Beginnings of a Technology Ren-AI-ssance

Halfway through 2023, the markets are proving to be resilient, albeit with conflicting signals. On one side of the coin, there are worrying economic indicators such as the U.S. Treasury yield curve, which has become the most deeply inverted in decades, as well as heightened short-term interest rates. On the positive side, U.S. GDP has been growing at a steady clip, the labor market remains tight, and the public equity markets have rallied. In fact, the S&P 500 has exceeded analyst expectations with +16% YTD growth while the Nasdaq Composite had its strongest first half to a year ever. But what’s particularly encouraging is that tech sector stocks led the first half charge, with the S&P 500’s tech stocks outperforming the total index by nearly 38%!

So, what’s driven tech’s recent rally and why has it so heavily impacted the public markets? And what will it mean for M&A going forward? While improved profitability and resilient growth have contributed, investors have eagerly bought into the hope of an AI renaissance, or “ren-AI-ssance”.

The emergence and productization of a subset of artificial intelligence termed Generative Pre-trained Transformers (“GPT”) is proving to be a catalyst for the current investment climate. The timing of tech’s rebound is not a coincidence – OpenAI’s ChatGPT released in November 2022 and added 100 million users by January 2023, becoming the fastest growing app in history (until recently). But the explosive release of ChatGPT and its ensuing productization triggered a race among tech companies to release complementary AI tools and avoid ‘missing the boat’. We believe the current tech rebound is, in part, pricing in the promise of AI disruption.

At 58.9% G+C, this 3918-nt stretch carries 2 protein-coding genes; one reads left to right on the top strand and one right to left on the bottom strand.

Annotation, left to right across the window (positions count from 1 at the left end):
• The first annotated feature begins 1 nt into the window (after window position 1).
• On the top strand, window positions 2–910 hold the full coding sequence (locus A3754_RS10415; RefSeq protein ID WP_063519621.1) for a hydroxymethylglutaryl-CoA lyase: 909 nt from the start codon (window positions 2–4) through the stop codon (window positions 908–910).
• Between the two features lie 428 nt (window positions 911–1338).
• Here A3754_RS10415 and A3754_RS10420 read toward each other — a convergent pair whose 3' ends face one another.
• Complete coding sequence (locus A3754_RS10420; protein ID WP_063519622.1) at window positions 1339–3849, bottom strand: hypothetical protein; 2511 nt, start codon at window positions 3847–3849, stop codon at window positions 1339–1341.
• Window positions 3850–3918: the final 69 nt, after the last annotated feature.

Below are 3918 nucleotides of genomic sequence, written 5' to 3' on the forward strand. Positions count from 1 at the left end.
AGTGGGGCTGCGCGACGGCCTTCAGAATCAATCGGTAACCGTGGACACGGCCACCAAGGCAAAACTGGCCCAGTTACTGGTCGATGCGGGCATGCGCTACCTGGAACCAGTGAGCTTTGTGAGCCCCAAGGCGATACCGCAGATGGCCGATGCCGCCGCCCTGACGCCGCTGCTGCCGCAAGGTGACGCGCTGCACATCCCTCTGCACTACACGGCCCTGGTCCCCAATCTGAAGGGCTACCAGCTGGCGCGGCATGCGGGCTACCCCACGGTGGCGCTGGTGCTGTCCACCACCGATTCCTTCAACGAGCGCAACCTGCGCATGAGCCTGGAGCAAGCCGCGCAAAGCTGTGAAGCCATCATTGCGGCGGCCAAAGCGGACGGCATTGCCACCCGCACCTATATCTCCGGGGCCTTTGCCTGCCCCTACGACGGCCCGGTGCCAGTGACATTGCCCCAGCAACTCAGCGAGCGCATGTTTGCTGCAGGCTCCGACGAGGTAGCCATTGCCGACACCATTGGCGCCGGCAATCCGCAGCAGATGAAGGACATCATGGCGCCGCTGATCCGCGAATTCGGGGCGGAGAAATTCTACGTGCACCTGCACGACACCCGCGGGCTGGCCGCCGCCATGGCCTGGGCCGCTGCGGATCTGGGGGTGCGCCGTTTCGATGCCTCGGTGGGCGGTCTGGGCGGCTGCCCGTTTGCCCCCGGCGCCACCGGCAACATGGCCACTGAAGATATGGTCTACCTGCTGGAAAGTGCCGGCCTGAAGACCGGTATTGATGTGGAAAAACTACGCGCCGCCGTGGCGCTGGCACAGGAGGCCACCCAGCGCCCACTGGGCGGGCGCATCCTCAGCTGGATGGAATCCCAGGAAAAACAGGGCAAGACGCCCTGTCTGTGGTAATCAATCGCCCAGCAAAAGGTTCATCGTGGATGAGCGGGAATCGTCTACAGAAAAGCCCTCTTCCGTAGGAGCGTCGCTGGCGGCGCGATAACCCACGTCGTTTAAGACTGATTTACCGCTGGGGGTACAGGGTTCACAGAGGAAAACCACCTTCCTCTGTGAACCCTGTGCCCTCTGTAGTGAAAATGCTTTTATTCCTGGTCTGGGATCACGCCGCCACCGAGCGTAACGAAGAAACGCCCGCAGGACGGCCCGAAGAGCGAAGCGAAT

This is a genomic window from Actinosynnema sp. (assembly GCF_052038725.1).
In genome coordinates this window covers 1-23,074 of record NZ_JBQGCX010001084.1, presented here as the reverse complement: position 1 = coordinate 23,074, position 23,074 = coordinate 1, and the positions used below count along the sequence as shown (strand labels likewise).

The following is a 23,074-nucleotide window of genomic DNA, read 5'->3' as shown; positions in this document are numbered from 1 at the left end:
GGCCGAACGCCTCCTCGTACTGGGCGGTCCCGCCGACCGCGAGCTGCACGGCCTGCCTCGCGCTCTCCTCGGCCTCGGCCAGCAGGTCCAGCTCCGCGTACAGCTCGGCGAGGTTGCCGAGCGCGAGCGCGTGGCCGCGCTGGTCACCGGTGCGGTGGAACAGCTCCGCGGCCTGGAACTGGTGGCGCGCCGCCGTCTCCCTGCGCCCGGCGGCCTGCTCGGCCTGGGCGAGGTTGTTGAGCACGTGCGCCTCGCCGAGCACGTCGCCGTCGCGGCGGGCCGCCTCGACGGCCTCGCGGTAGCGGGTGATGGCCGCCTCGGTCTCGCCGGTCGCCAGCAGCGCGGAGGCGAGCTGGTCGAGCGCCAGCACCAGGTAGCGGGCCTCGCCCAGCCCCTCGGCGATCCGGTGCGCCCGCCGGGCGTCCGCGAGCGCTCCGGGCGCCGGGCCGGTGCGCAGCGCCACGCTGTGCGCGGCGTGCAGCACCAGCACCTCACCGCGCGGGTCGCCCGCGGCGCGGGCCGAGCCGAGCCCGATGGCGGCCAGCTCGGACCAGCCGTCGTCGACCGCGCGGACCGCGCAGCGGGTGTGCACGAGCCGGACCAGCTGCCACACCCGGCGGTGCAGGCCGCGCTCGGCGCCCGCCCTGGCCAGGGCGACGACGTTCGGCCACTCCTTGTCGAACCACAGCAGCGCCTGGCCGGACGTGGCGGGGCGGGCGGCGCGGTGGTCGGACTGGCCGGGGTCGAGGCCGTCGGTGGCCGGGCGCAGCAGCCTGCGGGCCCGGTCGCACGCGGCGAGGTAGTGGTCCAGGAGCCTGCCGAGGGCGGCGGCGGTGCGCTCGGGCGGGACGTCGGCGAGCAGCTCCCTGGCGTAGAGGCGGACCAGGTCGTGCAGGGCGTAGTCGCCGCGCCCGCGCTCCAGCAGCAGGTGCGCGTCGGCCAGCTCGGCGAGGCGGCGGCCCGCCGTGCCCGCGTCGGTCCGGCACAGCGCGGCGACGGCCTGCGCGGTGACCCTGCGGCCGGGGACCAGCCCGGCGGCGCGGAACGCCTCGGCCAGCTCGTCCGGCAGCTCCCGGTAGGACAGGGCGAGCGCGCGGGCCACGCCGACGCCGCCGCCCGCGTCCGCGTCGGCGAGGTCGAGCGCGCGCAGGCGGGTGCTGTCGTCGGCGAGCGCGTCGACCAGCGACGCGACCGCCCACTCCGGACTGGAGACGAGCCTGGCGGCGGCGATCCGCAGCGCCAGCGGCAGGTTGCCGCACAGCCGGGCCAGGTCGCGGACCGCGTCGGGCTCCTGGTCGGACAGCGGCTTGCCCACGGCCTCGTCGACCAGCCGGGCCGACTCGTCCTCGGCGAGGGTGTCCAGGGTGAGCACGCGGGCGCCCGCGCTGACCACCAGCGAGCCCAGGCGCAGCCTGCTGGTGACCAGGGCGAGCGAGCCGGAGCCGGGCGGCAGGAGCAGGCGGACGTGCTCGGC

IIB Software and Services Newsletter Q2 2023 v2 002

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The pronounced impact of AI on the public tech sector largely comes down to scale and capitalization. Notably, some of the top tech performers this year are large cap companies at the forefront of AI, including Microsoft, who has invested nearly $11 billion in OpenAI, and NVIDIA, who is producing the AI-specific computer chips. The AI renaissance, however, is not limited to developers and chip manufacturers; everyday companies are looking to introduce new AI-driven products or supplement existing products through the use of AI. Zoom recently launched its Zoom IQ tool that can summarize video meetings and chats. Salesforce launched AI Cloud to supercharge its CRM platform with GPT capabilities. AI has captured so much of investors’ mindshare that when Google’s Bard chatbot provided an erroneous answer at a demonstration in February, Alphabet’s stock dropped 9%.

Substantial amounts of private capital from both investors and strategic buyers is also flowing into artificial intelligence. Through the first half of 2023, nearly $44 billion of institutional capital was invested into AI-focused companies, of which approximately $38 billion came from venture firms. This skew toward venture funding suggests we are still in the very early stages of AI adoption despite the R&D in the space for over a decade.

We at Intrepid expect an increasing number of companies to forgo spending their R&D budgets on creating their own artificial intelligence engines, and instead, acquire into the capabilities and focus on integrating them into their existing platforms. These bolt-on acquisitions of AI solutions can be an efficient use of capital and ultimately give these buyers a competitive edge and reduce their time to market. We have already observed buyers paying a premium for AI-related companies and expect this trend to continue for those with first mover advantage.

Advancements in artificial intelligence are clearly causing a secular shift in how technology companies will operate in our modern society. If you have any thoughts that you would like to share on the topic, please feel free to reach out – we would love to continue the conversation!